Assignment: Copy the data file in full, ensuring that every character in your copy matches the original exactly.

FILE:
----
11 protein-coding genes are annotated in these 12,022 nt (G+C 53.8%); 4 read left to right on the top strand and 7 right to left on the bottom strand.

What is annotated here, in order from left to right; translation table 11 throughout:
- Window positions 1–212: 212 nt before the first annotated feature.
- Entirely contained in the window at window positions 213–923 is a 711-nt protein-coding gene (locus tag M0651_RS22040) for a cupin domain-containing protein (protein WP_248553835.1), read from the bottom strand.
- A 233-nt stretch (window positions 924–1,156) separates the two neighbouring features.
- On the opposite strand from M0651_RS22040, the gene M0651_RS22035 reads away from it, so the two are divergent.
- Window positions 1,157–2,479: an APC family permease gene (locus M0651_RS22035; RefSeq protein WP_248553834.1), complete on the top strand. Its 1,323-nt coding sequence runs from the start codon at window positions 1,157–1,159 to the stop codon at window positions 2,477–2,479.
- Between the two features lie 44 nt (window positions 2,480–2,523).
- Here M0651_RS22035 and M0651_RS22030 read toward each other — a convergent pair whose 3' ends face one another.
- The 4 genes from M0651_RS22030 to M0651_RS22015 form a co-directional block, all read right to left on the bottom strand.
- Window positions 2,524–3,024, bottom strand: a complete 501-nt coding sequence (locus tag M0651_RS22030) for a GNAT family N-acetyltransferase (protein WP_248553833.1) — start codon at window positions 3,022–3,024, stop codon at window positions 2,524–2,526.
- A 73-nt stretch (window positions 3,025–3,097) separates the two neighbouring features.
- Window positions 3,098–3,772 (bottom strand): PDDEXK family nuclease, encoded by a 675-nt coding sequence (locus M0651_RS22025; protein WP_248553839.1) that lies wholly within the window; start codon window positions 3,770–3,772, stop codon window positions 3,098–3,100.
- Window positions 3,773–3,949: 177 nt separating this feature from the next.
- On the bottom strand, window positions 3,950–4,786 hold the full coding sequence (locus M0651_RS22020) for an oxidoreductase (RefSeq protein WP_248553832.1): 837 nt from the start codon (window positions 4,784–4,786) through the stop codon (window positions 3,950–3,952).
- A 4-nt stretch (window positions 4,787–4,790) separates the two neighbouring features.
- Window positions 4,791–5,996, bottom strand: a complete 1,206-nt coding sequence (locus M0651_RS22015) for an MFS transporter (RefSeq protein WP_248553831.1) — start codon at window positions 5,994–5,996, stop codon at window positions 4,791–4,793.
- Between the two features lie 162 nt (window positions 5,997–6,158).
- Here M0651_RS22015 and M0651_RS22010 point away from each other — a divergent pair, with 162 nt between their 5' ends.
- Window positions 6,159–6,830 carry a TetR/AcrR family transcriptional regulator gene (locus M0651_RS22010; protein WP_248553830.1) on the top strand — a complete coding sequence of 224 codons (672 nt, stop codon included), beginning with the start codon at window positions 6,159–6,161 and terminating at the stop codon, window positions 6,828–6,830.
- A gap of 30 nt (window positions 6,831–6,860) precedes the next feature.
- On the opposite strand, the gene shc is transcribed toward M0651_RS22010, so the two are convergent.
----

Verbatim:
11 protein-coding genes are annotated in these 12,022 nt (G+C 53.8%); 4 read left to right on the top strand and 7 right to left on the bottom strand.

What is annotated here, in order from left to right; translation table 11 throughout:
- Window positions 1–212: 212 nt before the first annotated feature.
- Entirely contained in the window at window positions 213–923 is a 711-nt protein-coding gene (locus tag M0651_RS22040) for a cupin domain-containing protein (protein WP_248553835.1), read from the bottom strand.
- A 233-nt stretch (window positions 924–1,156) separates the two neighbouring features.
- On the opposite strand from M0651_RS22040, the gene M0651_RS22035 reads away from it, so the two are divergent.
- Window positions 1,157–2,479: an APC family permease gene (locus M0651_RS22035; RefSeq protein WP_248553834.1), complete on the top strand. Its 1,323-nt coding sequence runs from the start codon at window positions 1,157–1,159 to the stop codon at window positions 2,477–2,479.
- Between the two features lie 44 nt (window positions 2,480–2,523).
- Here M0651_RS22035 and M0651_RS22030 read toward each other — a convergent pair whose 3' ends face one another.
- The 4 genes from M0651_RS22030 to M0651_RS22015 form a co-directional block, all read right to left on the bottom strand.
- Window positions 2,524–3,024, bottom strand: a complete 501-nt coding sequence (locus tag M0651_RS22030) for a GNAT family N-acetyltransferase (protein WP_248553833.1) — start codon at window positions 3,022–3,024, stop codon at window positions 2,524–2,526.
- A 73-nt stretch (window positions 3,025–3,097) separates the two neighbouring features.
- Window positions 3,098–3,772 (bottom strand): PDDEXK family nuclease, encoded by a 675-nt coding sequence (locus M0651_RS22025; protein WP_248553839.1) that lies wholly within the window; start codon window positions 3,770–3,772, stop codon window positions 3,098–3,100.
- Window positions 3,773–3,949: 177 nt separating this feature from the next.
- On the bottom strand, window positions 3,950–4,786 hold the full coding sequence (locus M0651_RS22020) for an oxidoreductase (RefSeq protein WP_248553832.1): 837 nt from the start codon (window positions 4,784–4,786) through the stop codon (window positions 3,950–3,952).
- A 4-nt stretch (window positions 4,787–4,790) separates the two neighbouring features.
- Window positions 4,791–5,996, bottom strand: a complete 1,206-nt coding sequence (locus M0651_RS22015) for an MFS transporter (RefSeq protein WP_248553831.1) — start codon at window positions 5,994–5,996, stop codon at window positions 4,791–4,793.
- Between the two features lie 162 nt (window positions 5,997–6,158).
- Here M0651_RS22015 and M0651_RS22010 point away from each other — a divergent pair, with 162 nt between their 5' ends.
- Window positions 6,159–6,830 carry a TetR/AcrR family transcriptional regulator gene (locus M0651_RS22010; protein WP_248553830.1) on the top strand — a complete coding sequence of 224 codons (672 nt, stop codon included), beginning with the start codon at window positions 6,159–6,161 and terminating at the stop codon, window positions 6,828–6,830.
- A gap of 30 nt (window positions 6,831–6,860) precedes the next feature.
- On the opposite strand, the gene shc is transcribed toward M0651_RS22010, so the two are convergent.